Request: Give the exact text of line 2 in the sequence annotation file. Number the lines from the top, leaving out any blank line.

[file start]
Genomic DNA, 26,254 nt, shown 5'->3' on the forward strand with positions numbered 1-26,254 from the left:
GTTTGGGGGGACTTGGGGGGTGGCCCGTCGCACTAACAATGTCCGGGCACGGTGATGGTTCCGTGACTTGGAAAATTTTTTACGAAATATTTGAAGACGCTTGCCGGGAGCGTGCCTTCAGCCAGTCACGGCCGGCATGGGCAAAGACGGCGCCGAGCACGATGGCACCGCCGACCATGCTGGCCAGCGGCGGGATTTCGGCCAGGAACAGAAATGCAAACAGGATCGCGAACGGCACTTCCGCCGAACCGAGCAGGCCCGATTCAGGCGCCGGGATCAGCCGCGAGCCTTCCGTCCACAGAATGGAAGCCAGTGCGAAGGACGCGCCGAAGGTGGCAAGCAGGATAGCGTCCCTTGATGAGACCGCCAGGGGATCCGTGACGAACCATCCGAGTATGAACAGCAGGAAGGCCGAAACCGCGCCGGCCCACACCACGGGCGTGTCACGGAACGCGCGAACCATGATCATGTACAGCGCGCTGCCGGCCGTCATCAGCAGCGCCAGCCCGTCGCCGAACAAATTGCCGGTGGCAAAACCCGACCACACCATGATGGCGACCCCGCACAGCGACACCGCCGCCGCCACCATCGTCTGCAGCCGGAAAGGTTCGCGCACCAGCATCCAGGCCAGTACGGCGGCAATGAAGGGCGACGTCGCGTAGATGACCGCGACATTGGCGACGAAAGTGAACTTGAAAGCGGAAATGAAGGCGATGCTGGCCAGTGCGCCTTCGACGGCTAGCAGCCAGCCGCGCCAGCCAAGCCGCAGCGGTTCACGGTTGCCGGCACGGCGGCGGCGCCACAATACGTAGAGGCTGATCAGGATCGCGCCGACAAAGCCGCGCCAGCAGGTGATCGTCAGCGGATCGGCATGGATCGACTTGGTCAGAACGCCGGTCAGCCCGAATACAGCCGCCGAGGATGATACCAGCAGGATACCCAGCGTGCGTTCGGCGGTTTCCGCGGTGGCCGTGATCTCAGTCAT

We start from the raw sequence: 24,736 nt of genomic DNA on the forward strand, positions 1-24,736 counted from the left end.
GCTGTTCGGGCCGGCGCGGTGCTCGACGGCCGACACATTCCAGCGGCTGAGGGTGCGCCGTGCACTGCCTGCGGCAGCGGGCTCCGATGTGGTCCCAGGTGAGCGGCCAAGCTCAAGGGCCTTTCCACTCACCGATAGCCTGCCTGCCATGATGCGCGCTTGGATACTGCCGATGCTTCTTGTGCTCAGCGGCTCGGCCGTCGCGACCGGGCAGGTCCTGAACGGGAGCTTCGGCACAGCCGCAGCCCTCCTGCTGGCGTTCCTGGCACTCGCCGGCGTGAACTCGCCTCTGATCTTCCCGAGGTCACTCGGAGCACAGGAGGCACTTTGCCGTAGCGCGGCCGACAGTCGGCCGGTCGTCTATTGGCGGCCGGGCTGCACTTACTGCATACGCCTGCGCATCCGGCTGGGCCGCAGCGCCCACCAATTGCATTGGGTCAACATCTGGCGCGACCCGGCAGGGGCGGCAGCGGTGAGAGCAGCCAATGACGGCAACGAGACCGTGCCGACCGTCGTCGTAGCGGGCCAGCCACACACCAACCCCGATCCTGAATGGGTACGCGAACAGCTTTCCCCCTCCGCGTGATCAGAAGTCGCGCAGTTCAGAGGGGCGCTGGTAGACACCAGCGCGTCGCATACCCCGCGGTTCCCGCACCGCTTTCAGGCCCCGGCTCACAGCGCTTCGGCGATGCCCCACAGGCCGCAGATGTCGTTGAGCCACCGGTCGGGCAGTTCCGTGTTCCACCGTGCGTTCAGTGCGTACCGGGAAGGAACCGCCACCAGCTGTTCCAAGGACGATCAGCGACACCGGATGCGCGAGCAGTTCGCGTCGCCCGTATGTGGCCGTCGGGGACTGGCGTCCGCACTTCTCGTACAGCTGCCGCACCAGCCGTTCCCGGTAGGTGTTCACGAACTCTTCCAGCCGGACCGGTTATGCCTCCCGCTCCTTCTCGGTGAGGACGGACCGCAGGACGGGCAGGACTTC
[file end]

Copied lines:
GTTTGGGGGGACTTGGGGGGTGGCCCGTCGCACTAACAATGTCCGGGCACGGTGATGGTTCCGTGACTTGGAAAATTTTTTACGAAATATTTGAAGACGCTTGCCGGGAGCGTGCCTTCAGCCAGTCACGGCCGGCATGGGCAAAGACGGCGCCGAGCACGATGGCACCGCCGACCATGCTGGCCAGCGGCGGGATTTCGGCCAGGAACAGAAATGCAAACAGGATCGCGAACGGCACTTCCGCCGAACCGAGCAGGCCCGATTCAGGCGCCGGGATCAGCCGCGAGCCTTCCGTCCACAGAATGGAAGCCAGTGCGAAGGACGCGCCGAAGGTGGCAAGCAGGATAGCGTCCCTTGATGAGACCGCCAGGGGATCCGTGACGAACCATCCGAGTATGAACAGCAGGAAGGCCGAAACCGCGCCGGCCCACACCACGGGCGTGTCACGGAACGCGCGAACCATGATCATGTACAGCGCGCTGCCGGCCGTCATCAGCAGCGCCAGCCCGTCGCCGAACAAATTGCCGGTGGCAAAACCCGACCACACCATGATGGCGACCCCGCACAGCGACACCGCCGCCGCCACCATCGTCTGCAGCCGGAAAGGTTCGCGCACCAGCATCCAGGCCAGTACGGCGGCAATGAAGGGCGACGTCGCGTAGATGACCGCGACATTGGCGACGAAAGTGAACTTGAAAGCGGAAATGAAGGCGATGCTGGCCAGTGCGCCTTCGACGGCTAGCAGCCAGCCGCGCCAGCCAAGCCGCAGCGGTTCACGGTTGCCGGCACGGCGGCGGCGCCACAATACGTAGAGGCTGATCAGGATCGCGCCGACAAAGCCGCGCCAGCAGGTGATCGTCAGCGGATCGGCATGGATCGACTTGGTCAGAACGCCGGTCAGCCCGAATACAGCCGCCGAGGATGATACCAGCAGGATACCCAGCGTGCGTTCGGCGGTTTCCGCGGTGGCCGTGATCTCAGTCAT